In his 1959 campaign for U.S. Senate, Hiram Fong personally shook the hand of nearly 50,000 people. This was part of his “Fong Plan” to reach out to independents and democrats in non-republican districts through recruitment, outreach, letter writing, strategic appearances, and advertising. “The campaign staff worked an average day of 12 to 16 hours, seven days a week. The candidate worked equal, if not greater hours. With variations, key volunteers equaled this schedule…. Our fundamental belief was that only hard work on the part of all could lead to victory and our reputation for hard work and dedication not only inspired workers but impressed and influenced voters” (Hiram L. Fong Papers).
Candidates certainly recognized the value of volunteers. In a thank you letter to a volunteer, Senator Inouye wrote, “With this kind of back-up, I cannot fail to serve you and all of the other people in Hawaii to the very best of my ability in the U.S. Senate” (Senator Daniel K. Inouye Papers).
Reports of racism and xenophobia, along with the disproportionate way that COVID-19 has been impacting our communities, are bringing an increased sense of urgency to May 2020’s Asian Pacific American Heritage Month celebrations. They echo some of the reasons for establishing the original designation over 40 years ago. The now month-long event was first celebrated for just a week: the week of May 4, 1979.
Efforts to establish the first Asian Pacific American Heritage Week were coordinated by the Asian Pacific Congressional Staff Caucus and National Coalition for an Asian Pacific American Proclamation, led by Ruby G. Moy, Chief of Staff for Representative Frank Horton (R-NY), and Jeanie Jew, a Capitol Hill staff member whose grandfather, M. Y. Lee, had immigrated to the U.S. from China to help build the transcontinental railroad and was later killed in Oregon during a period of anti-Asian unrest. According to Representative Horton, this inspired Jew’s belief that “not only should Asians understand their own heritage…all Americans must know about the contributions and histories of the Asian-Pacific American experience in the United States” (Rep. Horton (NY). “Asian/Pacific-American Heritage Month,” Congressional Record 138 (4 Oct. 1992) p. 31364–access for UHM users via HeinOnline).
In 1977, Horton and Representative Norman Mineta (D-CA) introduced legislation in the House of Representatives designating the first week in May as a time to celebrate the contributions of Asian and Pacific Americans to the United States. They invited Senators Daniel Inouye and Spark Matsunaga to introduce it at the same time in the Senate.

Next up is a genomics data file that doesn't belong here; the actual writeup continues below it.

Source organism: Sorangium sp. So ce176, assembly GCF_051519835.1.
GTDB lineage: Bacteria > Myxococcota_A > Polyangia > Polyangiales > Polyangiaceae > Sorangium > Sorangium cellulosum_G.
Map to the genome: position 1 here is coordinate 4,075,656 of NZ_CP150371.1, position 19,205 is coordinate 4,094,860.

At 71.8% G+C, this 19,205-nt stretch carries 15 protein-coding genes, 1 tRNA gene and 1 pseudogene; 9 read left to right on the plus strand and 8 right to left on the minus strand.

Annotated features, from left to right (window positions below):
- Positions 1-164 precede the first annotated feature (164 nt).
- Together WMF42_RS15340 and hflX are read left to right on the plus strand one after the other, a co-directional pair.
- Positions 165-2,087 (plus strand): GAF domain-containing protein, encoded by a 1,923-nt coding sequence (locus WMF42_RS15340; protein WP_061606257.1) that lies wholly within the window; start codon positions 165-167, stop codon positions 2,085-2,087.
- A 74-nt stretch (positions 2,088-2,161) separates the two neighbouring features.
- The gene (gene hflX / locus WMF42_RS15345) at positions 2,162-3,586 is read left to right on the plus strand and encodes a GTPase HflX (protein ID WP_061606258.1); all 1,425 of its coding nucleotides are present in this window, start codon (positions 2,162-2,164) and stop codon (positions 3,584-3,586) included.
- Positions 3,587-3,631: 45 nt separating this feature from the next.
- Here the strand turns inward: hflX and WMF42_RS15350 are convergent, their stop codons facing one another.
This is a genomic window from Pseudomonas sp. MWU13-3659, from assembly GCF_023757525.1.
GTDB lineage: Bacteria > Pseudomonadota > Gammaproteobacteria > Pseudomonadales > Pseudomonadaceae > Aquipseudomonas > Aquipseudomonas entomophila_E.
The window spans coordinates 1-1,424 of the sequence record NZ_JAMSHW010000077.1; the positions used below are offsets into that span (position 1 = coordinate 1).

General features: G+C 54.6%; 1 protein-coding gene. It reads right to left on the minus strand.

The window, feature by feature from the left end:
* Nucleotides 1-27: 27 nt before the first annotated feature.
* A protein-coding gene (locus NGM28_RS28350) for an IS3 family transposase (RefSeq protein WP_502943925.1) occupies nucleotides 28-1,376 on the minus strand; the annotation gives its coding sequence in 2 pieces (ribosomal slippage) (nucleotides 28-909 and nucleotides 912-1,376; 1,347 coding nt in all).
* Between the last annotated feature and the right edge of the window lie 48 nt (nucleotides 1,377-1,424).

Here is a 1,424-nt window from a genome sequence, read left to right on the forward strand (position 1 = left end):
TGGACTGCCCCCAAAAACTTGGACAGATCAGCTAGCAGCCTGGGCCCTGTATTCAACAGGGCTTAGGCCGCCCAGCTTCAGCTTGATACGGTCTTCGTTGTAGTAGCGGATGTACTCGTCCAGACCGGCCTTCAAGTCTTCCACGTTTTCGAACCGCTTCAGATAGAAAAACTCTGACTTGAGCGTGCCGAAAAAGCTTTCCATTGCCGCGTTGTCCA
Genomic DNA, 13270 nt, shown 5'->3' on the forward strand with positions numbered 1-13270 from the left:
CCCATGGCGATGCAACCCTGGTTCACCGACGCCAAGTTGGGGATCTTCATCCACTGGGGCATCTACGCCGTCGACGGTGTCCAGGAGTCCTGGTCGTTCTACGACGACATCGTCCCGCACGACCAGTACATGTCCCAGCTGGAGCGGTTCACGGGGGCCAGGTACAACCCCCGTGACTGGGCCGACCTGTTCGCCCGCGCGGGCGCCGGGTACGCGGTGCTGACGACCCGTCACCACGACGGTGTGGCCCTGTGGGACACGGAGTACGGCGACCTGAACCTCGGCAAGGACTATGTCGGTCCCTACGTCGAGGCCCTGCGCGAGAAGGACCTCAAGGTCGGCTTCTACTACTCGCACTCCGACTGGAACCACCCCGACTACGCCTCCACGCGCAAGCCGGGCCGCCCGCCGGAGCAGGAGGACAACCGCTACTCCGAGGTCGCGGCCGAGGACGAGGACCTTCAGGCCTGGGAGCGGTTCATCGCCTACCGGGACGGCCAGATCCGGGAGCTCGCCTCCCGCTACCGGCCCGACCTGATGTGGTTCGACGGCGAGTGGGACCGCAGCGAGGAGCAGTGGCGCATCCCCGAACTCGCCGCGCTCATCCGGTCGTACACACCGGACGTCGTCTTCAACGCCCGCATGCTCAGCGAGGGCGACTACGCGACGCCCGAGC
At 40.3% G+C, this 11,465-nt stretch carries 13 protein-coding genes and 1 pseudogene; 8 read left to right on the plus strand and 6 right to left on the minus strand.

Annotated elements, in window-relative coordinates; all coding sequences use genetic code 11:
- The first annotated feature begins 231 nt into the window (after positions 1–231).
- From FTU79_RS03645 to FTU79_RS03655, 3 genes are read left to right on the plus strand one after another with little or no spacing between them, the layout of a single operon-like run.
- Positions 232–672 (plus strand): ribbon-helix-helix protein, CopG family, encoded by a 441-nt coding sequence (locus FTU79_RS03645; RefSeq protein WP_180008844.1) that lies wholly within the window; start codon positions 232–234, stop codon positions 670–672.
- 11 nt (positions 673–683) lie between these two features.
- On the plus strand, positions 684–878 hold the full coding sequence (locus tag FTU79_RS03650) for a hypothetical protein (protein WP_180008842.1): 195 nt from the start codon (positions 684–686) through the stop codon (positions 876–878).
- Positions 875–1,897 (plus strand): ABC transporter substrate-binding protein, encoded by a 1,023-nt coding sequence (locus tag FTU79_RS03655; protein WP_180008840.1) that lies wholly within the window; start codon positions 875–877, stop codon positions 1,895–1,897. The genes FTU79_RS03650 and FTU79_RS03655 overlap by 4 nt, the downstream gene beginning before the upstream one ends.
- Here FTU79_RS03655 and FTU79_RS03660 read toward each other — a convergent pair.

Letter from Rep. Frank Horton inviting Senators Daniel Inouye and Spark Matsunaga to propose a Senate resolution designating the first Asian Pacific American Heritage Week, June 28, 1977. Senator Daniel K. Inouye Papers.
Inouye and Matsunaga agreed, and introduced S.Res.72 on July 19, 1977. The following year, H.J.Res.1007 “authorizing and requesting the President to proclaim the 7-day period beginning on May 4, 1979, as “Asian/Pacific American Heritage Week” passed both House and Senate and was signed by President Carter on October 5, 1978, becoming Public Law 95-419.
The first Asian Pacific American Heritage Week was celebrated from May 4-10, 1979. This period was selected in order to commemorate May 7, 1979, the 136th anniversary of the arrival of the first Japanese immigrants in the United States, and May 10, 1979, the 110th anniversary of “Golden Spike Day,” honoring the contributions of Chinese Americans to the construction of the Transcontinental Railroad.
Left: Ruby G. Moy and Senator Spark Matsunaga at a reception to honor the Congressional sponsors of the Asian Pacific American Heritage Week legislation, May 3, 1979. Right: Representative Norman Mineta, Senator Daniel Inouye, Dr. Clifford Uyeda and Mike Masaoka of the Japanese American Citizens League, and Senator Spark Matsunaga. Photo credit: Planned Photography, Vince Finnigan & Associates. Senator Spark M. Matsunaga Papers.